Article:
10. This book started out well with the introduction and the history of the financial markets. One chapter of the book describe how the various financial intermediaries - brokers, fund houses and investment banks - all work to profit from the investors. It also shows that the basic role of financial press is marketing financial products and not providing information. William Bernstein correctly shows that the small investor always comes last in the hierarchy of the financial world.As the book moves [...]

    11. Sound, sensible advice from a hero to frustrated investors everywhereWilliam Bernstein's The Four Pillars of Investing gives investors the tools they need to construct top-returning portfolios­­--without the help of a financial adviser. In a relaxed, nonthreatening style, Dr. Bernstein provides a distinctive blend of market history, investing theory, and behavioral finance, one designed to help every investor become more self-sufficient and make better-informed investment decisions. The 4 Pill [...]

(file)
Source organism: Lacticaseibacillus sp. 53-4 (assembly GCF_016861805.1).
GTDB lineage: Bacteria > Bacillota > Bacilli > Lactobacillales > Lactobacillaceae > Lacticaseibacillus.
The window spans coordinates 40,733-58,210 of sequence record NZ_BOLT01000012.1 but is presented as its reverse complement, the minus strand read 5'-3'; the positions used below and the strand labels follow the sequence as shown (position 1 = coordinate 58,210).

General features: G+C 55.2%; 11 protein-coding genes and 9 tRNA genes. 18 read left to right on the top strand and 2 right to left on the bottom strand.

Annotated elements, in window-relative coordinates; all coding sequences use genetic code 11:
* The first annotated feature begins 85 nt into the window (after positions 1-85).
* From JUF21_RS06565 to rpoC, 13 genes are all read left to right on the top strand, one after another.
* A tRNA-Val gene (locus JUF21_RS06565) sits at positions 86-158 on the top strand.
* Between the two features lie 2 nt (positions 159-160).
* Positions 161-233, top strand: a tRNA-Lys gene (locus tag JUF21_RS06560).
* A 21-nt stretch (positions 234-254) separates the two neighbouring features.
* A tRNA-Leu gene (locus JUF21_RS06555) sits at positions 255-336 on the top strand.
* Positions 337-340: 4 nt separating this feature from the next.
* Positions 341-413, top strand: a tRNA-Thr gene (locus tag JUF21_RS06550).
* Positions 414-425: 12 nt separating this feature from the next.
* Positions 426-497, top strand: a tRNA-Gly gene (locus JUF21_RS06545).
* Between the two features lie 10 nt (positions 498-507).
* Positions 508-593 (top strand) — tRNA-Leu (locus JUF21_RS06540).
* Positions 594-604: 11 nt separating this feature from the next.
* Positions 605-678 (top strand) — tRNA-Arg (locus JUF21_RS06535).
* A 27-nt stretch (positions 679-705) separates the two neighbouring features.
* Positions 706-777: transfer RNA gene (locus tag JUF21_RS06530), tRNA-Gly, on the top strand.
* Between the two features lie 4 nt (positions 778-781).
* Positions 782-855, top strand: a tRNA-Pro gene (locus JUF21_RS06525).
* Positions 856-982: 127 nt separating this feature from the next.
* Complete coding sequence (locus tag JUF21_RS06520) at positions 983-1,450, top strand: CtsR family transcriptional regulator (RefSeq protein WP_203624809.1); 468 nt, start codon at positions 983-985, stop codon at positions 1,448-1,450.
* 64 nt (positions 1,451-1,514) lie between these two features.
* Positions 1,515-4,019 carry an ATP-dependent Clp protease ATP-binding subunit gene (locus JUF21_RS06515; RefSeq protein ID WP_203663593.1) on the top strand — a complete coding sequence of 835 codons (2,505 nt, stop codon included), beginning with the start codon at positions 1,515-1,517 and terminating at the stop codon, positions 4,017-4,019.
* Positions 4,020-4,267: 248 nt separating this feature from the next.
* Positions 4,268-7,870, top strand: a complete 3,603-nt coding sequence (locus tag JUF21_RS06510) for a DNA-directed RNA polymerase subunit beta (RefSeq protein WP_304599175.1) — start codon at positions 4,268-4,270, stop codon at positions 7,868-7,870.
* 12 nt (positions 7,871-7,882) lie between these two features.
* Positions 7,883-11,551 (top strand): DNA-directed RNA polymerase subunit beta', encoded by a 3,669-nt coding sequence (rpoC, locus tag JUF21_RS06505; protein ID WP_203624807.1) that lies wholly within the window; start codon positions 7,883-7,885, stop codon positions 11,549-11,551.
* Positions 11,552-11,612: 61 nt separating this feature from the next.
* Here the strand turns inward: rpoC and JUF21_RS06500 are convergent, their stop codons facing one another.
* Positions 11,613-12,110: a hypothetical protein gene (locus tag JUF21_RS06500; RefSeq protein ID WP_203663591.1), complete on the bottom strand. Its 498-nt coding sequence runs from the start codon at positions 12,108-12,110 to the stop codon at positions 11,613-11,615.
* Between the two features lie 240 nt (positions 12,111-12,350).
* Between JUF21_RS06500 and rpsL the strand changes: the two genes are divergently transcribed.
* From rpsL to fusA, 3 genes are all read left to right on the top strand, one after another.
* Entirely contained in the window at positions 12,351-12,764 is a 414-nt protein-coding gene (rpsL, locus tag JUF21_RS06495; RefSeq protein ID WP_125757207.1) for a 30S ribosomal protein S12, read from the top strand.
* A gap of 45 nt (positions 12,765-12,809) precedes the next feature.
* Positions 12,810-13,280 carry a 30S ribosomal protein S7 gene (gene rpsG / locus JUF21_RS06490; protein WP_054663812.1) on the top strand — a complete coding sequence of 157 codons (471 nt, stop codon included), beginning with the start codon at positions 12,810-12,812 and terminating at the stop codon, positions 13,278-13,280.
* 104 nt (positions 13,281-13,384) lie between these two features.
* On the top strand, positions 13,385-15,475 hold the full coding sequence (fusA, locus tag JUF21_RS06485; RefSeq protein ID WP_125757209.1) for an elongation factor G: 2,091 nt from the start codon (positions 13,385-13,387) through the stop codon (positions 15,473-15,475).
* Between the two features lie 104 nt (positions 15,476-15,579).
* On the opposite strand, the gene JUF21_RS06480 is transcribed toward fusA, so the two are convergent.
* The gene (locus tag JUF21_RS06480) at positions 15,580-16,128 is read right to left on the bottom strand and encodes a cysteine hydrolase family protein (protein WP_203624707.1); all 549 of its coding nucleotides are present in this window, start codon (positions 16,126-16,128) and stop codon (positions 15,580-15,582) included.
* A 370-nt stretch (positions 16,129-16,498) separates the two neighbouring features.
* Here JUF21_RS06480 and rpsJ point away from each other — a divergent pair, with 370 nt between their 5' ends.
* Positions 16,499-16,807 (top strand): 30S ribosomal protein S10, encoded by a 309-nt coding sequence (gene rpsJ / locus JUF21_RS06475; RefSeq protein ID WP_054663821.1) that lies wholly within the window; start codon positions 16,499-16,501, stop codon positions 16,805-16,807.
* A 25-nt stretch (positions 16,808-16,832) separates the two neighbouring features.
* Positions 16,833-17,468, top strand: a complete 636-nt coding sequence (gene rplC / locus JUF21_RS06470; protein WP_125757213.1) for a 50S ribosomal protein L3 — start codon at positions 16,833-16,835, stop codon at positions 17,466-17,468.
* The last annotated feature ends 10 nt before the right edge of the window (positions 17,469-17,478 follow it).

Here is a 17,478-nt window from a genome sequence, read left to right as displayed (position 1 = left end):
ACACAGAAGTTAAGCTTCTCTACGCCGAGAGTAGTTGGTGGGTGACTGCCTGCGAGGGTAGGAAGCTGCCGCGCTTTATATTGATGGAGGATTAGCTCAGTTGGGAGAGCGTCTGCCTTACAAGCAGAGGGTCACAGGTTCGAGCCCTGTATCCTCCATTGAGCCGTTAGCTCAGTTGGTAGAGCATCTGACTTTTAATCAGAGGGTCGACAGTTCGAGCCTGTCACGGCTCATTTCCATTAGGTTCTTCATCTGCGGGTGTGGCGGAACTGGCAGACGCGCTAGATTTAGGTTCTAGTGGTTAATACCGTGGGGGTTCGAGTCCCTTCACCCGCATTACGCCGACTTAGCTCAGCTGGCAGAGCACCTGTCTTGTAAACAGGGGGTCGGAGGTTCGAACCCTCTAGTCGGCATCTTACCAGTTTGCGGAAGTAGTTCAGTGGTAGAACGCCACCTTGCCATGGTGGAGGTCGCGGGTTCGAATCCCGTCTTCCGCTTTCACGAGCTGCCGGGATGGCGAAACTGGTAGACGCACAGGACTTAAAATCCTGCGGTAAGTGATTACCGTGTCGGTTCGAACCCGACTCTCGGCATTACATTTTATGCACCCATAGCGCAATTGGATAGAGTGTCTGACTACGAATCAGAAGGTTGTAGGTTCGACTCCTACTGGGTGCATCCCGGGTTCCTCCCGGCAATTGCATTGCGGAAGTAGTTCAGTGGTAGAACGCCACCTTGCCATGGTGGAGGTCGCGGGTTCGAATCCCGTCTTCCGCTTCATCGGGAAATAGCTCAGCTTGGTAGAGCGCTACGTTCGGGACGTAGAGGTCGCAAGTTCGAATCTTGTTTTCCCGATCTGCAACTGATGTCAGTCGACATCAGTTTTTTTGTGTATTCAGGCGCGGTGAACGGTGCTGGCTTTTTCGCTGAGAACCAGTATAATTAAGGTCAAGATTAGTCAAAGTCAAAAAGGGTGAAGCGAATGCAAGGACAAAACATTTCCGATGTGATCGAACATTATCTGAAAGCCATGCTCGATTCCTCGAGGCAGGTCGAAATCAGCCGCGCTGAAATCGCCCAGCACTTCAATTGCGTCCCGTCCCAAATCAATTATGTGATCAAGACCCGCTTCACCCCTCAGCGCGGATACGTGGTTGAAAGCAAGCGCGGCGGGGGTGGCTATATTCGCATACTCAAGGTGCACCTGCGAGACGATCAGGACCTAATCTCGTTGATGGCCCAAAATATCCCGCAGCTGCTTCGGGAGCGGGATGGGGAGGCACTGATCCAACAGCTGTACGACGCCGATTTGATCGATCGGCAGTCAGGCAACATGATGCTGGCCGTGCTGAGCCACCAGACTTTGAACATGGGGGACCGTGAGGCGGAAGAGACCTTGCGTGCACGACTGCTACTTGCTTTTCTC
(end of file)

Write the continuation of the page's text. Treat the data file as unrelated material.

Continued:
12. Through the numerous anecdotes provided by financial market history such as the Dutch Tulip Bubble of the 1600s and the Great Depression of the 1930s, this book provides a broad overview and introductory education in finance and investing. This book is somewhat technical and will be especially appealing to the reader who enjoys mathematical and scientific explanations of financial concepts. More importantly, this book imparts some extremely important lessons onto the reader, such as; markets are [...]

    13. I've read a few books about investing, but this is 'hands down' the best I've encountered. There's a lot of books out there which slam fund managers, stock brokers and their ilk, and recommend a passive approach with index funds. Unlike that 'old news', this book goes further by explaining how to value an asset, how to construct a portfolio, and how to think about your retirement 'nest egg'. Bernstein is a great writer and I will definitely be checking out his other books. He says early on that [...]